Good Friday is a unique day in the church year. A note of sorrow runs through Vespers as our most faithful Friend, Jesus Christ, died under the most bitter sufferings. We are to blame for His death, so we mourn not only our sins, but also His death. A note of joy runs through Vespers as well because His death brings us life.
This day was prophesied long ago by Isaiah. His prophecy shows us His bitterness in His suffering and death. By oppression and judgment he was taken away; and as for his generation, who considered that he was cut off out of the land of the living, stricken for the transgression of my people? Christ’s soul suffered much bitterness as He watches His own people send Him to the cross.
Out of the anguish of his soul he shall see and be satisfied; by his knowledge shall the righteous one, my servant, make many to be accounted righteous, and he shall bear their iniquities. Isaiah perfectly describes how the suffering Servant will die. His death will make many to be accounted righteous, and he shall bear their iniquities. When Jesus sheds His blood for your sins, a judicial transaction takes place. Your sins no longer count against you. They are credited to Jesus Christ, the perfect Lamb of God, Whose offering of blood on your behalf accounts you righteous before God Almighty.
Isaiah also shows us the reason why Jesus suffers and dies for your sins. Although he had done no violence, and there was no deceit in his mouth, He suffers violence and deceit for your sake. Jesus becomes our surety for us poor sinners and indeed for every sinner, for the Lord has laid on him the iniquity of us all. Every sin ever committed, past, present, and future, is paid for in Christ. Your sins send Jesus to the cross. Jesus willingly suffers for your transgressions. Though your sins are like scarlet, they are as white as snow in the blood and righteousness of Jesus Christ. You have sorrow, but in the midst of sorrow there is joy, for it is finished.
Isaiah also shows us the fruit of our Lord’s suffering and death. He sheds blood and dies. You receive, by faith, salvation from sin, death, and hell. Jesus is considered an unrighteous criminal worthy of death. You receive righteousness, life, and salvation. Isaiah says, Who has believed what he has heard from us? And to whom has the arm of the Lord been revealed? You would think that if someone dies for sin, everyone would rush to believe and embrace this gift. You would be wrong. Salvation is acquired for all, is offered to all, but many reject it in unbelief. They refuse to believe someone would die for their sin, if they even believe there is such a thing as sin.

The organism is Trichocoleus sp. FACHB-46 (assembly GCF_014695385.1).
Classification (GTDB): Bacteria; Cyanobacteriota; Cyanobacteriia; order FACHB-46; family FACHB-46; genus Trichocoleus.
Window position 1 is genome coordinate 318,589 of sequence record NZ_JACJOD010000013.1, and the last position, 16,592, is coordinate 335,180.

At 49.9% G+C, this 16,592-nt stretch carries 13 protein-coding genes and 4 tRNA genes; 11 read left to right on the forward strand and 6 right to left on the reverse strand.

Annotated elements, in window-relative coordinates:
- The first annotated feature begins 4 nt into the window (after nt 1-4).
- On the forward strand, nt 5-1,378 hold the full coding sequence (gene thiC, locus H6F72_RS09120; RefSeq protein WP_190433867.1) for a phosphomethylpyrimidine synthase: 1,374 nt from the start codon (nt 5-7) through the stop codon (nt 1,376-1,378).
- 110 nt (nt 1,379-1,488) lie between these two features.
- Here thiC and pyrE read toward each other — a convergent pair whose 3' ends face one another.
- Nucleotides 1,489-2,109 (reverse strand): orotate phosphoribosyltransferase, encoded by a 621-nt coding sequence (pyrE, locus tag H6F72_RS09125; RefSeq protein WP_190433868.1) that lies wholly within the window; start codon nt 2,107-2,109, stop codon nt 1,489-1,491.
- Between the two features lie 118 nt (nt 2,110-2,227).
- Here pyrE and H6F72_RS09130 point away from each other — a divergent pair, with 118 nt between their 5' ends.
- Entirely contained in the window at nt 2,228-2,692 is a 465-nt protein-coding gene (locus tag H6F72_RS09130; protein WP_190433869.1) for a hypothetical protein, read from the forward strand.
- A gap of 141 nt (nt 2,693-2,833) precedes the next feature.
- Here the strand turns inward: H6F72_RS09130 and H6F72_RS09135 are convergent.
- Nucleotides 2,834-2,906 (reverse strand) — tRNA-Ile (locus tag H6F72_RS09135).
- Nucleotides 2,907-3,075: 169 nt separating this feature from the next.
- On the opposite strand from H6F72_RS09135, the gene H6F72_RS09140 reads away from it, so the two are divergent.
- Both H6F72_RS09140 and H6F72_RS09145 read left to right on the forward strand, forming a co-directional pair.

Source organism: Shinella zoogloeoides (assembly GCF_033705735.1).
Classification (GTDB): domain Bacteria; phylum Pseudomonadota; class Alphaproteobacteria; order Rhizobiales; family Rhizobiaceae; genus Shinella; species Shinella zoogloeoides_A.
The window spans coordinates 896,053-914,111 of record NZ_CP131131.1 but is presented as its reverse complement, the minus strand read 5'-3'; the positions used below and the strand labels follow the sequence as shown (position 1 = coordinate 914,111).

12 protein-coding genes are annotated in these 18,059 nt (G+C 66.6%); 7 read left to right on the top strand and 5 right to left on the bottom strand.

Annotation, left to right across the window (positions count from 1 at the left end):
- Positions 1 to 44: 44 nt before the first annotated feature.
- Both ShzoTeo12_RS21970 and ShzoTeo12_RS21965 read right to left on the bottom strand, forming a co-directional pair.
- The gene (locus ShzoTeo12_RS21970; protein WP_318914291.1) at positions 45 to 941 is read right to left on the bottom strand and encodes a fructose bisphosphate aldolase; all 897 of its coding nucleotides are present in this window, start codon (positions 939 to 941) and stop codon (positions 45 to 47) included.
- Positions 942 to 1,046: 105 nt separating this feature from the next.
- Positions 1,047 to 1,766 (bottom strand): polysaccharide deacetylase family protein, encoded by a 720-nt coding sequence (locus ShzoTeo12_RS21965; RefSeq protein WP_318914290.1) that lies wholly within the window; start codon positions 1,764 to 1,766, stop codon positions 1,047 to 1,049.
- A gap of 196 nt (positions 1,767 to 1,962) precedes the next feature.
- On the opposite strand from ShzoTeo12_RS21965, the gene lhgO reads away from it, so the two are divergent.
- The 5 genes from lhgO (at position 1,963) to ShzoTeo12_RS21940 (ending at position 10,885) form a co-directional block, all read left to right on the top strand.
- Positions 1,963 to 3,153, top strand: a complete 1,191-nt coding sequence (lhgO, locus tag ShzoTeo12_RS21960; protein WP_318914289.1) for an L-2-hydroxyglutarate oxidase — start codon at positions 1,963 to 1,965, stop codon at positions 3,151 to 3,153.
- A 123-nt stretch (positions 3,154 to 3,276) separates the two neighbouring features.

This is why salvation is granted only to those who see Jesus as their Savior by believing in them. Surely he has borne our griefs and carried our sorrows; yet we esteemed him stricken, smitten by God, and afflicted. But he was pierced for our transgressions; he was crushed for our iniquities; upon him was the chastisement that brought us peace, and with his wounds we are healed. Believing Christ died for your sin presupposes you know you are a sinner and have remorse and sorrow for your sins. What more forcible, more terrible declaration and preaching of God’s wrath against sin is there than the suffering and death of Christ, His Son?
Perhaps this is one reason why many will not believe Jesus Christ died for their sins. They see God’s wrath against His Son as bizarre or simply unbelieveable. The mystery of faith is caused by the preaching of the Gospel that tells of the bottomless love of the Lord. That’s the great love of the Father and the Son for you. He doesn’t provide a way for you to pay for your own sin. He provides His Son to do it for you. When you believe it, it is yours.
There’s nothing left to do but wait for the inevitable resurrection of Jesus from the dead, not to mention our own resurrection from the dead. You don’t deserve this gift, but our Father in heaven gives it to you because He loves you. Receive it, rejoice in it, and believe that everything is taken care of by the only God willing to die for your sake.